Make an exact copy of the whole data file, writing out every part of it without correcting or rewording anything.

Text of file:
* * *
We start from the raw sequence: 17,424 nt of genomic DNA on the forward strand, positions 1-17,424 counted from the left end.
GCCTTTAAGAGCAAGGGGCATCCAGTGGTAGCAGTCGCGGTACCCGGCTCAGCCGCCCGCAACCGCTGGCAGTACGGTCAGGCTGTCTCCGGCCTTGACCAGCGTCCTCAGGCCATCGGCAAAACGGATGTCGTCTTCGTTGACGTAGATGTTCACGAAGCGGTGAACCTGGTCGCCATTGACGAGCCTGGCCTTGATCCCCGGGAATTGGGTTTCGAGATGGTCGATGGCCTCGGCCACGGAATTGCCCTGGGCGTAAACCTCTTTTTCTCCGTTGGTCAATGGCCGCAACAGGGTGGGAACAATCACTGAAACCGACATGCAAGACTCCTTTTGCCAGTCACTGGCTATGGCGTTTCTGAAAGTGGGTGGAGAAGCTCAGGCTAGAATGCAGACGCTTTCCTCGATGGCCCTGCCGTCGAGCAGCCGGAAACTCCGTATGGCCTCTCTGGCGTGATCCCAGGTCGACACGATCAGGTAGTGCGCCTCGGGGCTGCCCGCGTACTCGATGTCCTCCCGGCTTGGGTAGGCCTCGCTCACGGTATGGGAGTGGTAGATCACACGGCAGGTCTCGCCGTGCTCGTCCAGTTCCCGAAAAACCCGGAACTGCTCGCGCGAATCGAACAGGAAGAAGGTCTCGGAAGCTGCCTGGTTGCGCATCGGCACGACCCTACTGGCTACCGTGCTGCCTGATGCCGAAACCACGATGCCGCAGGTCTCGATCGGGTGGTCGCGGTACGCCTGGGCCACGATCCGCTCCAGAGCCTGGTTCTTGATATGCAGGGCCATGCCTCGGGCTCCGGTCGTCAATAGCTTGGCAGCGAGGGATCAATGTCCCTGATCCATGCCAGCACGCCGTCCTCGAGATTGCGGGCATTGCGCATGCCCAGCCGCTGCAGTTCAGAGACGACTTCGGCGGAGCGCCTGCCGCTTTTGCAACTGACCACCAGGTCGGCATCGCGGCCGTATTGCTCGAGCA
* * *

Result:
We start from the raw sequence: 17,424 nt of genomic DNA on the forward strand, positions 1-17,424 counted from the left end.
GCCTTTAAGAGCAAGGGGCATCCAGTGGTAGCAGTCGCGGTACCCGGCTCAGCCGCCCGCAACCGCTGGCAGTACGGTCAGGCTGTCTCCGGCCTTGACCAGCGTCCTCAGGCCATCGGCAAAACGGATGTCGTCTTCGTTGACGTAGATGTTCACGAAGCGGTGAACCTGGTCGCCATTGACGAGCCTGGCCTTGATCCCCGGGAATTGGGTTTCGAGATGGTCGATGGCCTCGGCCACGGAATTGCCCTGGGCGTAAACCTCTTTTTCTCCGTTGGTCAATGGCCGCAACAGGGTGGGAACAATCACTGAAACCGACATGCAAGACTCCTTTTGCCAGTCACTGGCTATGGCGTTTCTGAAAGTGGGTGGAGAAGCTCAGGCTAGAATGCAGACGCTTTCCTCGATGGCCCTGCCGTCGAGCAGCCGGAAACTCCGTATGGCCTCTCTGGCGTGATCCCAGGTCGACACGATCAGGTAGTGCGCCTCGGGGCTGCCCGCGTACTCGATGTCCTCCCGGCTTGGGTAGGCCTCGCTCACGGTATGGGAGTGGTAGATCACACGGCAGGTCTCGCCGTGCTCGTCCAGTTCCCGAAAAACCCGGAACTGCTCGCGCGAATCGAACAGGAAGAAGGTCTCGGAAGCTGCCTGGTTGCGCATCGGCACGACCCTACTGGCTACCGTGCTGCCTGATGCCGAAACCACGATGCCGCAGGTCTCGATCGGGTGGTCGCGGTACGCCTGGGCCACGATCCGCTCCAGAGCCTGGTTCTTGATATGCAGGGCCATGCCTCGGGCTCCGGTCGTCAATAGCTTGGCAGCGAGGGATCAATGTCCCTGATCCATGCCAGCACGCCGTCCTCGAGATTGCGGGCATTGCGCATGCCCAGCCGCTGCAGTTCAGAGACGACTTCGGCGGAGCGCCTGCCGCTTTTGCAACTGACCACCAGGTCGGCATCGCGGCCGTATTGCTCGAGCA